Audible beaconing is the use of an audible signal in such a way that blind pedestrians can home in on the signal coming from the target corner as they cross the street.
The PROWAAC report, Building a True Community defined an audible beacon as: "a permanently fixed source emitting sound for directional orientation" (PROWAAC 2001). The MUTCD defines audible beaconing as “the use of an audible signal in such a way that pedestrians with visual disabilities can home in on the signal that is located on the far end of the crosswalk as they cross the street.”(2009, Section 4E.13, P4)
MUTCD requires that the audible beaconing be called up by special actuation, rather than the APS functioning in the louder mode all the time.
The recommended form of special actuation is an extended button press (holding the pushbutton in for over one second).
A minority of crosswalks require audible beaconing, in which the sound source provides directional orientation. Where audible beaconing is activated, the volume of the WALK indication and the subsequent locator tone, or just the locator tone during the called pedestrian phase is increased and may be operated in one of the following ways:
- Increased sound comes from the far end of the crosswalk, as pedestrians cross the street
- The louder locator tone comes from both ends of the crosswalk, or
- the louder locator tone is broadcast from an additional pedhead mounted speaker aimed at the center of the crosswalk
Audible beaconing speakers must be oriented in line with the relevant crosswalk.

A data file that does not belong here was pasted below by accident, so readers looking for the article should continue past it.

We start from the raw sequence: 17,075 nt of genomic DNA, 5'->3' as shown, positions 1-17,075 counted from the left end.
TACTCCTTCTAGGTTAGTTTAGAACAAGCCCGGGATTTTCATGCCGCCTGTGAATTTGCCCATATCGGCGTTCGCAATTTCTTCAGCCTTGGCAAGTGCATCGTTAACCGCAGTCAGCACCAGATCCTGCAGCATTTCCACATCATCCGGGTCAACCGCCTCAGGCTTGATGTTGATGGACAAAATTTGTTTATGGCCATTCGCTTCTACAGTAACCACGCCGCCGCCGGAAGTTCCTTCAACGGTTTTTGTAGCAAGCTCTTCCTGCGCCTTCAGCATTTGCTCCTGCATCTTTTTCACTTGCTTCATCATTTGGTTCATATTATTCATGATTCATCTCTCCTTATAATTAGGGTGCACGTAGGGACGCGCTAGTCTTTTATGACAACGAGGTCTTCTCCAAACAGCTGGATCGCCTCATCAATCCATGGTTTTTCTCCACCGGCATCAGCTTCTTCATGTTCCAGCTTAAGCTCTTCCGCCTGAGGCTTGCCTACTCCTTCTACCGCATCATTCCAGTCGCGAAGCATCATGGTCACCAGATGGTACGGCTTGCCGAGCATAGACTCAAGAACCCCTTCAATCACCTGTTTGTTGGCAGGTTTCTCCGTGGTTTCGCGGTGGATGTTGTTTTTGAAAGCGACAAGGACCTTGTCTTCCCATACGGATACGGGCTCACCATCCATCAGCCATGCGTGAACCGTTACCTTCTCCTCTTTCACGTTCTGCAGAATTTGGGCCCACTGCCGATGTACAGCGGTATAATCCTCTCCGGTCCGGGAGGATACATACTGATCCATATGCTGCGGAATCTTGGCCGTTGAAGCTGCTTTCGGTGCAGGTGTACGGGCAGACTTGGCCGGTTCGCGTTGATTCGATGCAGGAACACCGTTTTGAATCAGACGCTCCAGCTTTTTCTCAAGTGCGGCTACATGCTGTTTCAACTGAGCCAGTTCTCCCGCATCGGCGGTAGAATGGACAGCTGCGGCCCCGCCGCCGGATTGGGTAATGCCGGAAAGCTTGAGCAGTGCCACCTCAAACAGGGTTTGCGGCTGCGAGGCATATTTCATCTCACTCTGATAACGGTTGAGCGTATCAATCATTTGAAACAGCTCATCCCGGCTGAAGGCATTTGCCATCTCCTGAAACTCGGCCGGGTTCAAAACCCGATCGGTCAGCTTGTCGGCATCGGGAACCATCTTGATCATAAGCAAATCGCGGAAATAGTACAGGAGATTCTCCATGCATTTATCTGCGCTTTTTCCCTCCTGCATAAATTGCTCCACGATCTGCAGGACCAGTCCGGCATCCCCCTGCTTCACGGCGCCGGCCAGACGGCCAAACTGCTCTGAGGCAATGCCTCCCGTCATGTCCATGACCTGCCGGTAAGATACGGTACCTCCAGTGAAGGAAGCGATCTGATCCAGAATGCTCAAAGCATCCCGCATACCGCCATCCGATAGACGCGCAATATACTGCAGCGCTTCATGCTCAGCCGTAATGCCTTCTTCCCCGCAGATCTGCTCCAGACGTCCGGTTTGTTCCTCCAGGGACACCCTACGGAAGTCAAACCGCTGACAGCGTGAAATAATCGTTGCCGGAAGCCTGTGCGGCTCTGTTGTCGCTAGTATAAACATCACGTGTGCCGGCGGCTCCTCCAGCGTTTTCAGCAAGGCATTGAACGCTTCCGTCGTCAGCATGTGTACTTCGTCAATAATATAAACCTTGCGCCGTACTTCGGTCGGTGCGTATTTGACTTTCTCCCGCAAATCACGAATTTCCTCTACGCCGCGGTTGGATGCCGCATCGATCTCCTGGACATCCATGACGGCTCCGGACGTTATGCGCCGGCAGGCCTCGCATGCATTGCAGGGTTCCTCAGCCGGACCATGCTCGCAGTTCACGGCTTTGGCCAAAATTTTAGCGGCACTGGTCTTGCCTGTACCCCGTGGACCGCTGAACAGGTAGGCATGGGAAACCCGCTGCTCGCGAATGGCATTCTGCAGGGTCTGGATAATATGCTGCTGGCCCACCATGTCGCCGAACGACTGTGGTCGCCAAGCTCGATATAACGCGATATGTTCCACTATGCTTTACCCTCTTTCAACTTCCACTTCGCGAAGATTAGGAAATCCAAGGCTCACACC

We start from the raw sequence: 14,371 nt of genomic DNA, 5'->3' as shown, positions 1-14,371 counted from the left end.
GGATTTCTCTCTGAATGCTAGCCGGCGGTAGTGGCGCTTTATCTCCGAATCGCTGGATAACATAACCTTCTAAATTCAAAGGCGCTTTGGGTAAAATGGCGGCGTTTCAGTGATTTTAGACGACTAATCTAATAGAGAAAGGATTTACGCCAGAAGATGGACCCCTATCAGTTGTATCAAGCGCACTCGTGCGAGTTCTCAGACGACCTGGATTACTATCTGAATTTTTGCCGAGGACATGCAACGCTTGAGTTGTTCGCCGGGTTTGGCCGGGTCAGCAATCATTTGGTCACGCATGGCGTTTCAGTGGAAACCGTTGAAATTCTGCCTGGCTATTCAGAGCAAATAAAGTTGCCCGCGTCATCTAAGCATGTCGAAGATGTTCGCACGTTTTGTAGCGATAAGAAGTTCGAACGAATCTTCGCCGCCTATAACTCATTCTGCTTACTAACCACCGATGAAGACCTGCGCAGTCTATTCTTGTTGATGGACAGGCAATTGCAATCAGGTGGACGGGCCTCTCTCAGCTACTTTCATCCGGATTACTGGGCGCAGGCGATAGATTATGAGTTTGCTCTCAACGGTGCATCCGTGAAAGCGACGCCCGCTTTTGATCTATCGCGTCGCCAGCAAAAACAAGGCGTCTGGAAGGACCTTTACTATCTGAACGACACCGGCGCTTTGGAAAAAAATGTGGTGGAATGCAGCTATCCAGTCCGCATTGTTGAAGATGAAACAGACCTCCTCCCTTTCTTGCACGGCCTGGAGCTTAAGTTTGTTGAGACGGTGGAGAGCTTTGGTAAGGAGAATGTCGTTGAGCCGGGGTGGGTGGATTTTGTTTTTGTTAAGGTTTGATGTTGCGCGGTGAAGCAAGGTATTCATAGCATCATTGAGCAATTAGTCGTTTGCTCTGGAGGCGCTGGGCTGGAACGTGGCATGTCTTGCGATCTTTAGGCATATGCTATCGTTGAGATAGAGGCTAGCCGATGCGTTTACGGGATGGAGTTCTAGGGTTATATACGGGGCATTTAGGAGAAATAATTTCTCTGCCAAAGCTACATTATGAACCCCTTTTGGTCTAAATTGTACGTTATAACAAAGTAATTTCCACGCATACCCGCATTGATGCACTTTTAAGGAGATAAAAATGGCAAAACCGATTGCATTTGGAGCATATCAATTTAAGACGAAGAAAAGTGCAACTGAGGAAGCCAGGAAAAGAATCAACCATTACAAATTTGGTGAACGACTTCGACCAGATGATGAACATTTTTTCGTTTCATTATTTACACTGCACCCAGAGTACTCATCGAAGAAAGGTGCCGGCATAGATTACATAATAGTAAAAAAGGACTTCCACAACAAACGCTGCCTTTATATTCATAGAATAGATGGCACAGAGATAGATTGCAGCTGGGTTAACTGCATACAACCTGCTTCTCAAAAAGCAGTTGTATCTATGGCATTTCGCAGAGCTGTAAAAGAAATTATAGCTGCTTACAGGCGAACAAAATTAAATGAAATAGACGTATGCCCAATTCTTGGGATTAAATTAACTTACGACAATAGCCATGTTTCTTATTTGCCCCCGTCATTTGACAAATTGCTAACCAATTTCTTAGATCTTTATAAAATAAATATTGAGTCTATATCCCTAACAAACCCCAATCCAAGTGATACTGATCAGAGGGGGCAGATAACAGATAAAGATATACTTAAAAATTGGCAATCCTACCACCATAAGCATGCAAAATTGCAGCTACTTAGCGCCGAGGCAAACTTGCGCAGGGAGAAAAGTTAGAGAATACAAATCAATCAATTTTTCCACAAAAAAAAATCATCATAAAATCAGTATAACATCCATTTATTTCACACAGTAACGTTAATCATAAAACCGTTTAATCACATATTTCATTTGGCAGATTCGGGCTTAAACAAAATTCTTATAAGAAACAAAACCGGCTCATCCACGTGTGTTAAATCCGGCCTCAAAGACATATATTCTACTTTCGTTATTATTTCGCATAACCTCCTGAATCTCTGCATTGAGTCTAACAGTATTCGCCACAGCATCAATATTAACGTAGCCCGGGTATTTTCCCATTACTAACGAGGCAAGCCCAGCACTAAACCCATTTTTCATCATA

- If the speaker is not carefully oriented, the signal may give ambiguous information about which street has the WALK interval, and ambiguous information for traveling straight across the street.
- Beaconing is enhanced by the presence of a locator tone that users can home in on as they approach the destination corner, island or median having an accessible pushbutton.
See Chapter 6, Designing Installations, for additional recommendations regarding audible beaconing.
MUTCD 4E.09 (2003) states: "The audible tone(s) may be made louder (up to a maximum of 89 dBA) by holding down the pushbutton for a minimum of 3 seconds. The louder audible tone(s) may also alternate back and forth across the crosswalk, thus providing optimal directional information."
When to use
Not all crosswalks at an intersection need beaconing. Audible beaconing can actually cause confusion if used at all crosswalks at some intersections. Audible beaconing is probably not appropriate at locations with channelized turns or split phasing, due to the possibility of the signal being heard at the wrong crosswalk.
Audible beaconing should only be considered at:
- Crosswalks longer than 70 feet, unless they are divided by a median that has another APS with a locator tone
- Crosswalks that are skewed
- Intersections with irregular geometry such as five or more legs
- Crosswalks where audible beaconing is requested by an individual with visual disabilities
- Other locations where a study indicates audible beaconing would be beneficial
How used by pedestrians who are blind or who have low vision
Pedestrians may be able to home in on the signal to assist with maintaining alignment while crossing the street.
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